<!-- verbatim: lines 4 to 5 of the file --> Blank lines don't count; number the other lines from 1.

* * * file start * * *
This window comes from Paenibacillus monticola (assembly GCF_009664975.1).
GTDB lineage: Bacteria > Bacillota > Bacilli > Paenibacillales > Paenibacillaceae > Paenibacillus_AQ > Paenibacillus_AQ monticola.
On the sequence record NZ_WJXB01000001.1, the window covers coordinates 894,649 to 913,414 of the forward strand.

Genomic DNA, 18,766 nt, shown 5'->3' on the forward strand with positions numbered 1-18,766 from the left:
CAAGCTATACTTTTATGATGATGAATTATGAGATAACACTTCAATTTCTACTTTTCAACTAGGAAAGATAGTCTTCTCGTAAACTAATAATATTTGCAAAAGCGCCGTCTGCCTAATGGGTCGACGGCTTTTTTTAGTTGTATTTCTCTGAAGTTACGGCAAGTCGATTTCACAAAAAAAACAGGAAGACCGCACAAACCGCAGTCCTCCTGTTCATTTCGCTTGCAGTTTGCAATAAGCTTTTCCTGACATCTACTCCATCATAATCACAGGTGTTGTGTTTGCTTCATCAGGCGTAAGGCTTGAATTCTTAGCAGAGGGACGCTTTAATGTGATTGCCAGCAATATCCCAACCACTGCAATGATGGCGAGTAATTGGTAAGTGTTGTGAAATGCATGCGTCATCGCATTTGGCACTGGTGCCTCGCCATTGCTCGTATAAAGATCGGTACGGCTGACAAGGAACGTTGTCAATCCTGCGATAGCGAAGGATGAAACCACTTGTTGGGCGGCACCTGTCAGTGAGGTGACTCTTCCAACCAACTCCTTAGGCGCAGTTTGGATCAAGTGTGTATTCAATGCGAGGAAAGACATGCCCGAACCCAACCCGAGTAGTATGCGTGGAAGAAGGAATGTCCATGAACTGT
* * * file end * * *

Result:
Genomic DNA, 18,766 nt, shown 5'->3' on the forward strand with positions numbered 1-18,766 from the left:
CAAGCTATACTTTTATGATGATGAATTATGAGATAACACTTCAATTTCTACTTTTCAACTAGGAAAGATAGTCTTCTCGTAAACTAATAATATTTGCAAAAGCGCCGTCTGCCTAATGGGTCGACGGCTTTTTTTAGTTGTATTTCTCTGAAGTTACGGCAAGTCGATTTCACAAAAAAAACAGGAAGACCGCACAAACCGCAGTCCTCCTGTTCATTTCGCTTGCAGTTTGCAATAAGCTTTTCCTGACATCTACTCCATCATAATCACAGGTGTTGTGTTTGCTTCATCAGGCGTAAGGCTTGAATTCTTAGCAGAGGGACGCTTTAATGTGATTGCCAGCAATATCCCAACCACTGCAATGATGGCGAGTAATTGGTAAGTGTTGTGAAATGCATGCGTCATCGCATTTGGCACTGGTGCCTCGCCATTGCTCGTATAAAGATCGGTACGGCTGACAAGGAACGTTGTCAATCCTGCGATAGCGAAGGATGAAACCACTTGTTGGGCGGCACCTGTCAGTGAGGTGACTCTTCCAACCAACTCCTTAGGCGCAGTTTGGATCAAGTGTGTATTCAATGCGAGGAAAGACATGCCCGAACCCAACCCGAGTAGTATGCGTGGAAGAAGGAATGTCCATGAACTGT